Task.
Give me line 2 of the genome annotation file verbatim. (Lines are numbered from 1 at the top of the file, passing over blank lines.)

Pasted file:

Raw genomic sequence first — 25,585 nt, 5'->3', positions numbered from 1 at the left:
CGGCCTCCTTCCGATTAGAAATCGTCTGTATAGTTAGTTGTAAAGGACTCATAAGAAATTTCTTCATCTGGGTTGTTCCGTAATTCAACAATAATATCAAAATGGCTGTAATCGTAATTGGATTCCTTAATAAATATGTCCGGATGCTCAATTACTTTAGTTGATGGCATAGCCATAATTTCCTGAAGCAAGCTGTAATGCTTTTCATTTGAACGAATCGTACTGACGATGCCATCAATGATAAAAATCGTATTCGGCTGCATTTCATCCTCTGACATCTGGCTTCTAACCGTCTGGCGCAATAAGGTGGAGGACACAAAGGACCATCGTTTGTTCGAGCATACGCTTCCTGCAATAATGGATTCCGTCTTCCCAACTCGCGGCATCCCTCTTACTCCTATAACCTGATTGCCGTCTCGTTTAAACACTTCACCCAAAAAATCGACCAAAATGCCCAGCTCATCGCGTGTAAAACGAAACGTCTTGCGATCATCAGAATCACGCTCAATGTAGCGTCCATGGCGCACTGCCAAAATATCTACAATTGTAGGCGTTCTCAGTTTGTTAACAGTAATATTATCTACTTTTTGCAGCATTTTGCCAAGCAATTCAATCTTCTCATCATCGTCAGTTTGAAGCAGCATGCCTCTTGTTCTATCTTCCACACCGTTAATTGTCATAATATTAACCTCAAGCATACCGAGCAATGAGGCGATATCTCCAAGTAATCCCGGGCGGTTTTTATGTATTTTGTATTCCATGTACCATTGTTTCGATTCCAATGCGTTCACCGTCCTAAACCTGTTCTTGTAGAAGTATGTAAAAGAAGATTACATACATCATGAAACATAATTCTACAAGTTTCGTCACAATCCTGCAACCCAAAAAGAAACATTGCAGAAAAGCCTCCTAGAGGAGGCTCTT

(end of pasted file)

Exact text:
CGGCCTCCTTCCGATTAGAAATCGTCTGTATAGTTAGTTGTAAAGGACTCATAAGAAATTTCTTCATCTGGGTTGTTCCGTAATTCAACAATAATATCAAAATGGCTGTAATCGTAATTGGATTCCTTAATAAATATGTCCGGATGCTCAATTACTTTAGTTGATGGCATAGCCATAATTTCCTGAAGCAAGCTGTAATGCTTTTCATTTGAACGAATCGTACTGACGATGCCATCAATGATAAAAATCGTATTCGGCTGCATTTCATCCTCTGACATCTGGCTTCTAACCGTCTGGCGCAATAAGGTGGAGGACACAAAGGACCATCGTTTGTTCGAGCATACGCTTCCTGCAATAATGGATTCCGTCTTCCCAACTCGCGGCATCCCTCTTACTCCTATAACCTGATTGCCGTCTCGTTTAAACACTTCACCCAAAAAATCGACCAAAATGCCCAGCTCATCGCGTGTAAAACGAAACGTCTTGCGATCATCAGAATCACGCTCAATGTAGCGTCCATGGCGCACTGCCAAAATATCTACAATTGTAGGCGTTCTCAGTTTGTTAACAGTAATATTATCTACTTTTTGCAGCATTTTGCCAAGCAATTCAATCTTCTCATCATCGTCAGTTTGAAGCAGCATGCCTCTTGTTCTATCTTCCACACCGTTAATTGTCATAATATTAACCTCAAGCATACCGAGCAATGAGGCGATATCTCCAAGTAATCCCGGGCGGTTTTTATGTATTTTGTATTCCATGTACCATTGTTTCGATTCCAATGCGTTCACCGTCCTAAACCTGTTCTTGTAGAAGTATGTAAAAGAAGATTACATACATCATGAAACATAATTCTACAAGTTTCGTCACAATCCTGCAACCCAAAAAGAAACATTGCAGAAAAGCCTCCTAGAGGAGGCTCTT